When Lazio paid Borussia Dortmund €8.75m for Ciro Immobile in 2016, an inconsistent and somewhat immature striker approaching his peak, few would’ve been able to predict what the next four years would hold. Simply put, he refined his game and became one of Europe’s most lethal strikers in the process.
He has been the protagonist of Lazio’s renaissance under Simone Inzaghi, having scored 103 goals in 142 appearances. Last season’s 36 in Serie A him the Capocannoniere crown and the European Golden Shoe, beating the likes of Robert Lewandowski and Cristiano Ronaldo to the award.
So, naturally, Immobile was one of the first names on Roberto Mancini’s squad list as Italy prepare for their first international fixtures in nearly 10 months. But there’s an understandable scepticism as to whether he can replicate his club form with the national team, since he has struggled in this regard throughout his Azzurri career.
His record of 10 goals in 39 appearances demonstrates that, although this statistic only tells half the story. First called up by Cesare Prandelli in March 2014 amid an excellent campaign for Torino, it would take him five caps to register his first international goal, and was part of the Italy side that crashed out of the 2014 World Cup at the group stage.
After that first international goal in September 2014, he would earn 10 more caps before getting another one - a goalscoring drought of two years. In that time, he represented four clubs and played in three different countries.
Immobile’s inconsistency both for club and country at around this time can be attributed, in retrospect, to his nomadic early career. He had never stayed at a club for longer than a year, meaning he had to constantly adapt to different styles of play and teammates, and at a couple of points, adapt to living in a new country. It can’t have been good for his confidence.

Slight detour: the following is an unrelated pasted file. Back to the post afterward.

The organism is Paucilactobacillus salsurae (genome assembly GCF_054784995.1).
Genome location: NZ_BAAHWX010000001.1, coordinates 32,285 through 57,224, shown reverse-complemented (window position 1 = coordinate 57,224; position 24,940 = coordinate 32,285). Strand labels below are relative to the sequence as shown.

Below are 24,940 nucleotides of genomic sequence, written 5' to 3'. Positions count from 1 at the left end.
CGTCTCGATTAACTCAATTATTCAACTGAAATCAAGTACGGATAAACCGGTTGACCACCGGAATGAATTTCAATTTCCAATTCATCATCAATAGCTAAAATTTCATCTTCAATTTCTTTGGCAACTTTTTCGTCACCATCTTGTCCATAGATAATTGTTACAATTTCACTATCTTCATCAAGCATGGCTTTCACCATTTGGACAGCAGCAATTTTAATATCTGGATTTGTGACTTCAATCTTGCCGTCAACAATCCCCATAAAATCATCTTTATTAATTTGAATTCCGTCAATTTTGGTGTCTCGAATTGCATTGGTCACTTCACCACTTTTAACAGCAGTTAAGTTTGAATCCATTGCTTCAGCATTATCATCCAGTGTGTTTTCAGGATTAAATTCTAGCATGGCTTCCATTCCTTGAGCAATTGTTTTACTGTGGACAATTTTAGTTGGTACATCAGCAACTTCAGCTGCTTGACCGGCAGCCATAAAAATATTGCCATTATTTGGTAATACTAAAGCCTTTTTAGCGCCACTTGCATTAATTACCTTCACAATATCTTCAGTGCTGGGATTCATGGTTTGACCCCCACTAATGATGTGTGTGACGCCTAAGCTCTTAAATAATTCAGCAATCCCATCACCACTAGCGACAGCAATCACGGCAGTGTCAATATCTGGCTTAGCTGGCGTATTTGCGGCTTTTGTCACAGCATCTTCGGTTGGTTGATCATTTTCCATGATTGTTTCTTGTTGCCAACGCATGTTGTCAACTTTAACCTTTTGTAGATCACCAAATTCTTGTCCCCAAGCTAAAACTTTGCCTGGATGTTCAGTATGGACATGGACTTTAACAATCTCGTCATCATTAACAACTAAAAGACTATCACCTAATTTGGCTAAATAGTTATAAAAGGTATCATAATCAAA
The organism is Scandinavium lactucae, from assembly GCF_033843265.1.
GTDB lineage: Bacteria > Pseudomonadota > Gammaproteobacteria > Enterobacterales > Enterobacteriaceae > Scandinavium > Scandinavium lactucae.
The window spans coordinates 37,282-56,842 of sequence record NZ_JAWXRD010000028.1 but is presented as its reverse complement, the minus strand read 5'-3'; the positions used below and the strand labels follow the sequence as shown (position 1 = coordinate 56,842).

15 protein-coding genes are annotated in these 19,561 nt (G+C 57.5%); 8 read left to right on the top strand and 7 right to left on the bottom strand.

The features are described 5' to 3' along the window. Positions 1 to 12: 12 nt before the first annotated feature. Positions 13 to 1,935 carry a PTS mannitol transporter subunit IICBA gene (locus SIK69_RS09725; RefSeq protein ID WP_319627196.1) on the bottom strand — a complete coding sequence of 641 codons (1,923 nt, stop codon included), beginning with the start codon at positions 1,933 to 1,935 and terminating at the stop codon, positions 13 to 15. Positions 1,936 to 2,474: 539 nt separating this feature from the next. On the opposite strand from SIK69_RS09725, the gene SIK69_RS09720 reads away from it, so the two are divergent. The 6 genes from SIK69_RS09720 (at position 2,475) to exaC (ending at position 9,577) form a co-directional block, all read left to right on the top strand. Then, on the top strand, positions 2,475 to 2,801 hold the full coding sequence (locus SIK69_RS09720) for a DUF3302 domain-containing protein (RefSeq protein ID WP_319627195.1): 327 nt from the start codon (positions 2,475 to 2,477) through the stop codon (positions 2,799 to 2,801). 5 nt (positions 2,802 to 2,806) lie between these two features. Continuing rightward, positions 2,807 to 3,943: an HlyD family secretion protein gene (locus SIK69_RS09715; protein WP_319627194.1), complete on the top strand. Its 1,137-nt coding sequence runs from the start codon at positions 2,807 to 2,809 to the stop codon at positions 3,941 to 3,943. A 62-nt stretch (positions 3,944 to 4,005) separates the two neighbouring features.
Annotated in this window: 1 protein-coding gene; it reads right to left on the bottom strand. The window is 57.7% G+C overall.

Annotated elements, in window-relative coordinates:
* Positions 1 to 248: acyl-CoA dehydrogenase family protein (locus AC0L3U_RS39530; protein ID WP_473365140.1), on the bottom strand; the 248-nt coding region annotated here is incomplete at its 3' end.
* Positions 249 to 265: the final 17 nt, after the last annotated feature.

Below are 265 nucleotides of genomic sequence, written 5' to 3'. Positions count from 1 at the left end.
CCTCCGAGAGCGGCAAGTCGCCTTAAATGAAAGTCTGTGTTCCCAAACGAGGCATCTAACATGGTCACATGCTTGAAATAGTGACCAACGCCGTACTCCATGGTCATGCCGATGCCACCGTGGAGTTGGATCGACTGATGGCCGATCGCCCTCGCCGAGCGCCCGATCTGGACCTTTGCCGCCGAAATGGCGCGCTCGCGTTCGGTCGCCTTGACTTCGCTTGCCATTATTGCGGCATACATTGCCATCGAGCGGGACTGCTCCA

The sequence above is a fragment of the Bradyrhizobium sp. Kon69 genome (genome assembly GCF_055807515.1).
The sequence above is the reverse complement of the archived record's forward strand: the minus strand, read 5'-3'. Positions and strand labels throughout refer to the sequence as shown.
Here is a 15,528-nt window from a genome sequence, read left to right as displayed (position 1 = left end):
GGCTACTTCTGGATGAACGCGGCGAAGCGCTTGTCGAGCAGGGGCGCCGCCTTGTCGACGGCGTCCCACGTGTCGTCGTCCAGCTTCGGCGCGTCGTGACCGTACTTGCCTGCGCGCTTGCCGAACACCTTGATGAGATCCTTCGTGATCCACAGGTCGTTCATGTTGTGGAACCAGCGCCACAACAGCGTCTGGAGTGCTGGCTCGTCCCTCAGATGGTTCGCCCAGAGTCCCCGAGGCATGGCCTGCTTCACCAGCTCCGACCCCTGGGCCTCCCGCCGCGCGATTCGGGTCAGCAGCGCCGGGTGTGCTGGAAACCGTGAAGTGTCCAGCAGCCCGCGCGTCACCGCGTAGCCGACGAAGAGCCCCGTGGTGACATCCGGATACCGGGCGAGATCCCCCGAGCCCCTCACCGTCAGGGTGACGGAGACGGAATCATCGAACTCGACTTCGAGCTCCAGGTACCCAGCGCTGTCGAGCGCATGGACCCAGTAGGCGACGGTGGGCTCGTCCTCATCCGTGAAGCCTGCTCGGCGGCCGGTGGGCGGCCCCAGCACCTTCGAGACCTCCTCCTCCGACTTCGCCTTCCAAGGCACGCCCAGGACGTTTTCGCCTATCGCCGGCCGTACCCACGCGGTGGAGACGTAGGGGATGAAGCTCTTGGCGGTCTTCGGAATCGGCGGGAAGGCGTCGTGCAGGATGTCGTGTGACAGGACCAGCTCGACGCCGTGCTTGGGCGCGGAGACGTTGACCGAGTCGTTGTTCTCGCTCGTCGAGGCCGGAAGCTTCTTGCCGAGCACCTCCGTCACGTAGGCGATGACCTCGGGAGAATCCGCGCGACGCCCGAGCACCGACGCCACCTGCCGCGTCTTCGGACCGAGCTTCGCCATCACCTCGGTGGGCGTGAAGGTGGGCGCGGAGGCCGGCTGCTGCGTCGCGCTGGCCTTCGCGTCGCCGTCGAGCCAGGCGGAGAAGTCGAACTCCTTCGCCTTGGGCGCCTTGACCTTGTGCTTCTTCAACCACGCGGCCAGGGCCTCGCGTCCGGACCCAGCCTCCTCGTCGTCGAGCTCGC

He has finally found his home at Lazio, however, and has been allowed to flourish while playing under the same coach, the same style-of-play and practically the same teammates. It’s no coincidence that an improvement in his international performances coincided with this. Indeed, he was Italy’s top scorer in their ill-fated 2018 World Cup qualification campaign, scoring six goals in 12 appearances.
After that, he endured another international goal drought, which went on for another two years. It was inexplicable. He appeared to have turned a corner in his career, and while he was still scoring on a regular basis for Lazio, he was performing poorly for Italy. Perhaps the national embarrassment that accompanied the Azzurri’s failure to qualify for the 2018 World Cup had dented his Azzurri confidence.
Possibly as a result of this, Immobile only made four appearances in Italy’s successful Euro 2020 qualifying campaign, despite clearly being one of the best strikers on the peninsula. He did score three goals in those four games, though these came against Finland and Armenia, so hardly anything to write home about.
The 10-month gap between international fixtures, alongside Immobile’s newfound status as Europe’s most prolific striker, represents a fresh start. A chance to prove himself as the man to lead the Azzurri’s front line going into next summer’s Euros, a competition which they’ll be keen to do well in considering their woes in international competition over the past decade.
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